An Appropriate Farewell
Following his ninetieth birthday, Henry Cadbury became noticeably more frail, people thought. His hearing was worse, if possible. He could understand only if people shouted directly into his ear, and then only certain voices. He began to carry around a small schoolboy's slate and pencil and to ask his friends to write their messages on it.
As the world of silence in which he lived became more total, he felt increasingly cut off from life. After the publication of three books in 1972, he had undertaken no more major projects. Although he kept up his "Letters from the Past" and wrote book reviews and articles for "Quaker History", he felt that his life work was accomplished. Stephen G. Cary remembers seeing him watching a soccer game at the Haverford field about this time. It was cold, and he was bundled up and looked miserable. "Steve, never grow old," he said. In the early fall of 1974, his colleague Howard Kee visited with him on his porch one evening after dinner and found him feeling low and out of touch with the scholarly world he so loved. The dark cloud over his spirits which he had fought so valiantly and hidden so well from the world was beginning to show through.1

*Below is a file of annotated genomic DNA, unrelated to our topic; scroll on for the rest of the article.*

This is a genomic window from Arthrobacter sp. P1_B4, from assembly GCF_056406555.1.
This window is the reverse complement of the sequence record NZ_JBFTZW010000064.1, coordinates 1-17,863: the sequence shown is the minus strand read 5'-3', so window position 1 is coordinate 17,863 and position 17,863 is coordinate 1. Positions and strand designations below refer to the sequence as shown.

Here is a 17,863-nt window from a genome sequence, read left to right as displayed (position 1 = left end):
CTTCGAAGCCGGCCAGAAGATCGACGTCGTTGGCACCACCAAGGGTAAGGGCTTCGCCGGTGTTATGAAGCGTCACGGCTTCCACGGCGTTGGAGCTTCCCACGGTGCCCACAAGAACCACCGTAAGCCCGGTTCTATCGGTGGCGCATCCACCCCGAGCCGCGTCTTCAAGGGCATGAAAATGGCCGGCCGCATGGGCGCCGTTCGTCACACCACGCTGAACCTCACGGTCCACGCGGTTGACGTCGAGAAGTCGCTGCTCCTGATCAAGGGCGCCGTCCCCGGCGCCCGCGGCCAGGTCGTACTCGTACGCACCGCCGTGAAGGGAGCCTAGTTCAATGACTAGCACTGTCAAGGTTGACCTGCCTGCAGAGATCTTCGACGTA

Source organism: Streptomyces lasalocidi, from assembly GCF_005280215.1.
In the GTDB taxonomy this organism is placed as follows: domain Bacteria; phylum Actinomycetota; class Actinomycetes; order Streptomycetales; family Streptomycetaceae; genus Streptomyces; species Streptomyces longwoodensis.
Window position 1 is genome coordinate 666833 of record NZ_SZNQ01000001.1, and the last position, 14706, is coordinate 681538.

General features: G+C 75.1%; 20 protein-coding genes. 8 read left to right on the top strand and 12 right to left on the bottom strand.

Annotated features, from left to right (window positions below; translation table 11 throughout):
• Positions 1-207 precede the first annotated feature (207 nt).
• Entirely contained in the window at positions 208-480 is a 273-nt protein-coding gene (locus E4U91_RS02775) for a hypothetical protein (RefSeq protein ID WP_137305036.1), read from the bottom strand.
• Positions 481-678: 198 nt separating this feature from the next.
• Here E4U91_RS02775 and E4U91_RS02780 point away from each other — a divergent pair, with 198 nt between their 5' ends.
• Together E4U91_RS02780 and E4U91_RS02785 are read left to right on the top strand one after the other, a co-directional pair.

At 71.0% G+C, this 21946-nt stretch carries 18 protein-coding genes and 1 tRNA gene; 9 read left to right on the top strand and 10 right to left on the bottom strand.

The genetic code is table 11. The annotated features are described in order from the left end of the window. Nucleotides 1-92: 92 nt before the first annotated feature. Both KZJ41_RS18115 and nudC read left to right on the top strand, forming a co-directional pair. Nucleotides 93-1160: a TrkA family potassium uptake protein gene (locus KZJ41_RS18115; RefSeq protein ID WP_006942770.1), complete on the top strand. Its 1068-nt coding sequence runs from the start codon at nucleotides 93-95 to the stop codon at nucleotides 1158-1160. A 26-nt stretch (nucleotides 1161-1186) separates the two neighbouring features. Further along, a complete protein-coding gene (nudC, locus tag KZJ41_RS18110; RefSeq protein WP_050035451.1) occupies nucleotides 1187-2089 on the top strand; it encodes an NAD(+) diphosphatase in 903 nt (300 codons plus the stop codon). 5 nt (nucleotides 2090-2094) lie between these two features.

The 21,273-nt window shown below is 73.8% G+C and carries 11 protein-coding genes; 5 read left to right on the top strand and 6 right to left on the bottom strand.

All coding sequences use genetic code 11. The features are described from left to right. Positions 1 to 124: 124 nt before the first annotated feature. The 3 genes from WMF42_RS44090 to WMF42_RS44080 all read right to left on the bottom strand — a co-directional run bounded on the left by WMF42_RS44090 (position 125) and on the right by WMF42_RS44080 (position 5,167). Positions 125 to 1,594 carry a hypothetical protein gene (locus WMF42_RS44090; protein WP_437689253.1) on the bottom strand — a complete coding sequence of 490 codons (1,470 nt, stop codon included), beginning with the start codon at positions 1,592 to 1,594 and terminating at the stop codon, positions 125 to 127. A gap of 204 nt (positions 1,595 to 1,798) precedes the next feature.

In mid September, Maurine Parker, who had been a member of the household for the past two years, left and a young couple came to take her place in the house and give aid to the Cadburys. Henry had come to depend on Maurine and to feel toward her as though she were a daughter. He mourned her departure, although he liked Abigail and John Fust.
He was busy during the last week of September preparing a speech he was to give Saturday, September 29, 1974, at George School in Bucks County. The Twelfth Street Meeting House, to